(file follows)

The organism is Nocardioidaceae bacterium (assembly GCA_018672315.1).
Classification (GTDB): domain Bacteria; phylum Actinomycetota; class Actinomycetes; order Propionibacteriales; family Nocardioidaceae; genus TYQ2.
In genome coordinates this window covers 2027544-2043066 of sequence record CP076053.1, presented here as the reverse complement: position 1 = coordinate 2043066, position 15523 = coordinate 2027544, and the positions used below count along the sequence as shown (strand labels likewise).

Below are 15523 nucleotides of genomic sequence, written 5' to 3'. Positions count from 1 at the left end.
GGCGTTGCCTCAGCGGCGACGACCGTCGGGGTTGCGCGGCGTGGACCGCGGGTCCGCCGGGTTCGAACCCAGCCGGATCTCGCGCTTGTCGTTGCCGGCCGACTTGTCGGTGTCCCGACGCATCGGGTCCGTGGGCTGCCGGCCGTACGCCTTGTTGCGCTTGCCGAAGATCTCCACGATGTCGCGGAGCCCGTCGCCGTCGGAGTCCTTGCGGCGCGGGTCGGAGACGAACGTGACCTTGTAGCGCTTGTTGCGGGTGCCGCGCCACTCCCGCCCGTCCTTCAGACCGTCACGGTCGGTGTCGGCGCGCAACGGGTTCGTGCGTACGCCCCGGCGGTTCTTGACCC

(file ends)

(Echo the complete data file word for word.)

The organism is Nocardioidaceae bacterium (assembly GCA_018672315.1).
Classification (GTDB): domain Bacteria; phylum Actinomycetota; class Actinomycetes; order Propionibacteriales; family Nocardioidaceae; genus TYQ2.
In genome coordinates this window covers 2027544-2043066 of sequence record CP076053.1, presented here as the reverse complement: position 1 = coordinate 2043066, position 15523 = coordinate 2027544, and the positions used below count along the sequence as shown (strand labels likewise).

Below are 15523 nucleotides of genomic sequence, written 5' to 3'. Positions count from 1 at the left end.
GGCGTTGCCTCAGCGGCGACGACCGTCGGGGTTGCGCGGCGTGGACCGCGGGTCCGCCGGGTTCGAACCCAGCCGGATCTCGCGCTTGTCGTTGCCGGCCGACTTGTCGGTGTCCCGACGCATCGGGTCCGTGGGCTGCCGGCCGTACGCCTTGTTGCGCTTGCCGAAGATCTCCACGATGTCGCGGAGCCCGTCGCCGTCGGAGTCCTTGCGGCGCGGGTCGGAGACGAACGTGACCTTGTAGCGCTTGTTGCGGGTGCCGCGCCACTCCCGCCCGTCCTTCAGACCGTCACGGTCGGTGTCGGCGCGCAACGGGTTCGTGCGTACGCCCCGGCGGTTCTTGACCC